DUFFY WALDORF: Well, the golf courses can be a little different. We tend to play a little bit shorter course out here. So I feel like you tend to have more birdie holes. Sometimes you get courses on the TOUR, pins are set hard, the conditions can be hard and you're like, it's hard to make a birdie. And you feel like it does tend to favor the longer hitter a bit on both those tours.

Out here I think any player whose playing well has a good chance to do well. So it's nice to come out here, I feel like if you're playing well out here on the Champions Tour, I don't care who you are, you're going to be ... there's some weeks where guys go really low and you may not win, but you're going to be somewhat competitive.

And the Regular Tour, you just got to play well every day and the courses can get very hard. The Nelson was a good example. We had, it was pretty okay the first two days and the wind started blowing the last two days. I mean, it's hard to hit the ball in the fairway. It's hard to hit the green, hard to get it close, hard to make putts. Everything can be quite a bit harder.

The conditions, in general, just on average, I would say are a bit harder on the other tours. Web.com, sometimes they're hard but, a lot of times they're not hard, it's almost the other thing, they're quite easy and then you got shoot 4 or 5 under every day or you got to be at 20 under par. Totally different kind of situation where you really need to just go low, low, low and that's a different style of golf and like the PGA TOUR's I think is one style and web.com is one style and out here on the Champions Tour, any style works, really.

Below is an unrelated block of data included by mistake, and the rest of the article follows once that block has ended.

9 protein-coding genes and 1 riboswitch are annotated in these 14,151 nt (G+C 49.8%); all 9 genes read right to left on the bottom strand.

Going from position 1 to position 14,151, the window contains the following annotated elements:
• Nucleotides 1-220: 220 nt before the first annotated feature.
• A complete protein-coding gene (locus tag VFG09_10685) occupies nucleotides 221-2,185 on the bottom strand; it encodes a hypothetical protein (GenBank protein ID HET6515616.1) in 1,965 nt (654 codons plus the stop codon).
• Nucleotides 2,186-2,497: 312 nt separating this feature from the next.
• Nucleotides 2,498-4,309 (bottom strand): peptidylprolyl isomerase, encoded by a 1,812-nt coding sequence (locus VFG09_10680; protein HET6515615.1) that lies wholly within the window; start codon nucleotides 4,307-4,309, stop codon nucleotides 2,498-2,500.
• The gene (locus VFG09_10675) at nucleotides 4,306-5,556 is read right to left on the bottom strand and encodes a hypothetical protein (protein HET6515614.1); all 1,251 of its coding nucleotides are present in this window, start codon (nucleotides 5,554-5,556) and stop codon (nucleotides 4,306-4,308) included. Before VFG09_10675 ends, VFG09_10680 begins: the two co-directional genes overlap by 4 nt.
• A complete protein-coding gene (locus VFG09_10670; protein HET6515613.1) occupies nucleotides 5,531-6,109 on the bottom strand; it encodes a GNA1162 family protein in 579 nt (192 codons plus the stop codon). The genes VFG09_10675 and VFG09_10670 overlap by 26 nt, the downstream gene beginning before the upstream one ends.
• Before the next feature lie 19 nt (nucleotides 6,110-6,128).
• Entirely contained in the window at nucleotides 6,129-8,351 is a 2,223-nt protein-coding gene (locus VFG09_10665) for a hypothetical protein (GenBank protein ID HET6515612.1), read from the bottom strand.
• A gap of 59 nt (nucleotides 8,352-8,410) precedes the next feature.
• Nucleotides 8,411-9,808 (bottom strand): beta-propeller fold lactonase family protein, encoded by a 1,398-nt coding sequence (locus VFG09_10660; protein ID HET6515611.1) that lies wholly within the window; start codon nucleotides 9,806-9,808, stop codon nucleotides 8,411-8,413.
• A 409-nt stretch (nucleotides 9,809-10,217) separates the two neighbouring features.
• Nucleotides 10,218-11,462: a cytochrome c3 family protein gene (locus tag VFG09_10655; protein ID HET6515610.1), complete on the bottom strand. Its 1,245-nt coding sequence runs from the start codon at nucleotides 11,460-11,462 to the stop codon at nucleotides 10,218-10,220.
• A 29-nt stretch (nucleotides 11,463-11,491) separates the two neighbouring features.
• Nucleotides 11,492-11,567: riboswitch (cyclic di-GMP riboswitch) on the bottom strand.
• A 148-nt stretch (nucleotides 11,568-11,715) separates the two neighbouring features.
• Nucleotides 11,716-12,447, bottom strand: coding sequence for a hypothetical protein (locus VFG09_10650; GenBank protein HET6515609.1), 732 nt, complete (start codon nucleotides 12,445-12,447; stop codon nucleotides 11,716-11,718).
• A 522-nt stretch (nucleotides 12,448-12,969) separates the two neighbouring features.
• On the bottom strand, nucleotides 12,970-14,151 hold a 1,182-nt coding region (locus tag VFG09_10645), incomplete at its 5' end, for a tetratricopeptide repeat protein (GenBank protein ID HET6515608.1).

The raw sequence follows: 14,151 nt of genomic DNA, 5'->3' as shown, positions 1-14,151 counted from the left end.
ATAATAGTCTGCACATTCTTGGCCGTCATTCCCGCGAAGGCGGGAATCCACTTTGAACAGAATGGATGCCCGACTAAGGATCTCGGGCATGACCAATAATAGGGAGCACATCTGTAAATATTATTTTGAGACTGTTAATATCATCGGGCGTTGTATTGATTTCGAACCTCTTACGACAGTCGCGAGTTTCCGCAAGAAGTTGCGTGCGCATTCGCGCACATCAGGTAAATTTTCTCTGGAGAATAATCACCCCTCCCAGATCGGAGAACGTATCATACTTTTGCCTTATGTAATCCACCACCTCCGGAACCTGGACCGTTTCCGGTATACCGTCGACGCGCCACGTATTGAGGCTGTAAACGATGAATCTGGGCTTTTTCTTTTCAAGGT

Q. People who remember you from your TOUR days remember the crazy hats. You've got a pretty normal hat on there. What are the chances we'll see one of the old hats coming out this weekend?

DUFFY WALDORF: Well the problem is I'm with TaylorMade golf and they, not that ... they don't even mind the wild hats, it's just they're not in existence any more. I'm going to have to go special and special order hats.

I mean, they're like we have got Rocketballz and we got the R1, so I got keep my graphics up to date. TaylorMade's very tricky. They get new equipment every nine months, so very hard to keep up with graphics. And the number of flowered hats out there is pretty much diminished. I mean, it's a new world out there and the flowered hat doesn't seem to exist in it.

KELLY ELBIN: But the golf balls you still have fun with those, right?

DUFFY WALDORF: I've actually been farming the balls out. My mom has been helping me out and she goes to art class once a week and brings a couple dozen balls and she just gives them to the students and they all, it's always very interesting, this week's very interesting. I obviously made an impression that they shouldn't be too dark, because the designs are very subtle. You almost wouldn't recognize it as my ball. But they're still very unique.

KELLY ELBIN: Unique and in with 5 under par 66 tied for the lead Duffy Waldorf, thank you very much.

DUFFY WALDORF: All right. Thank you.